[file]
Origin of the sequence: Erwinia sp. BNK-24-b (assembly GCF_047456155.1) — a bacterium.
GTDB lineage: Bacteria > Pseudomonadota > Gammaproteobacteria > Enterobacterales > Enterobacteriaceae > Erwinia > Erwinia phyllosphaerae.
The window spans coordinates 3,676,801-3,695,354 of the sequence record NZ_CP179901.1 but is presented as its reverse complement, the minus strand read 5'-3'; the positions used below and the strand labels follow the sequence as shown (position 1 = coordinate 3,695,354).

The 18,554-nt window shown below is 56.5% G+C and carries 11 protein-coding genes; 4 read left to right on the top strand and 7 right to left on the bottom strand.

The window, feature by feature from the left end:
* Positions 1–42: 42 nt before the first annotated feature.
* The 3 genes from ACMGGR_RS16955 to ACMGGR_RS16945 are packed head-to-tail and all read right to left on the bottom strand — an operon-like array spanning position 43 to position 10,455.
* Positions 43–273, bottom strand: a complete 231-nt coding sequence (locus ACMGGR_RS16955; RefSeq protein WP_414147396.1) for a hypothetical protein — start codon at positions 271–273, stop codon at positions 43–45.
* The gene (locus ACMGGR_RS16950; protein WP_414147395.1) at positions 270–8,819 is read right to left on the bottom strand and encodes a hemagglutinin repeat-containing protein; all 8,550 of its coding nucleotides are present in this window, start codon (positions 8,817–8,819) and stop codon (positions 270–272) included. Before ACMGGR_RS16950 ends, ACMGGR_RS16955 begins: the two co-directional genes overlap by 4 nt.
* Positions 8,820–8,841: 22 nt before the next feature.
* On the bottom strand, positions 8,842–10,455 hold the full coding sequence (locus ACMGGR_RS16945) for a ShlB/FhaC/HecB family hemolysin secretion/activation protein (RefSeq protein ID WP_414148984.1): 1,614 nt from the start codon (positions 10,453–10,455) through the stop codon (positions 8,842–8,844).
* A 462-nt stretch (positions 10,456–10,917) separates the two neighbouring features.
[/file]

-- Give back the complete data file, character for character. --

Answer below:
Origin of the sequence: Erwinia sp. BNK-24-b (assembly GCF_047456155.1) — a bacterium.
GTDB lineage: Bacteria > Pseudomonadota > Gammaproteobacteria > Enterobacterales > Enterobacteriaceae > Erwinia > Erwinia phyllosphaerae.
The window spans coordinates 3,676,801-3,695,354 of the sequence record NZ_CP179901.1 but is presented as its reverse complement, the minus strand read 5'-3'; the positions used below and the strand labels follow the sequence as shown (position 1 = coordinate 3,695,354).

The 18,554-nt window shown below is 56.5% G+C and carries 11 protein-coding genes; 4 read left to right on the top strand and 7 right to left on the bottom strand.

The window, feature by feature from the left end:
* Positions 1–42: 42 nt before the first annotated feature.
* The 3 genes from ACMGGR_RS16955 to ACMGGR_RS16945 are packed head-to-tail and all read right to left on the bottom strand — an operon-like array spanning position 43 to position 10,455.
* Positions 43–273, bottom strand: a complete 231-nt coding sequence (locus ACMGGR_RS16955; RefSeq protein WP_414147396.1) for a hypothetical protein — start codon at positions 271–273, stop codon at positions 43–45.
* The gene (locus ACMGGR_RS16950; protein WP_414147395.1) at positions 270–8,819 is read right to left on the bottom strand and encodes a hemagglutinin repeat-containing protein; all 8,550 of its coding nucleotides are present in this window, start codon (positions 8,817–8,819) and stop codon (positions 270–272) included. Before ACMGGR_RS16950 ends, ACMGGR_RS16955 begins: the two co-directional genes overlap by 4 nt.
* Positions 8,820–8,841: 22 nt before the next feature.
* On the bottom strand, positions 8,842–10,455 hold the full coding sequence (locus ACMGGR_RS16945) for a ShlB/FhaC/HecB family hemolysin secretion/activation protein (RefSeq protein ID WP_414148984.1): 1,614 nt from the start codon (positions 10,453–10,455) through the stop codon (positions 8,842–8,844).
* A 462-nt stretch (positions 10,456–10,917) separates the two neighbouring features.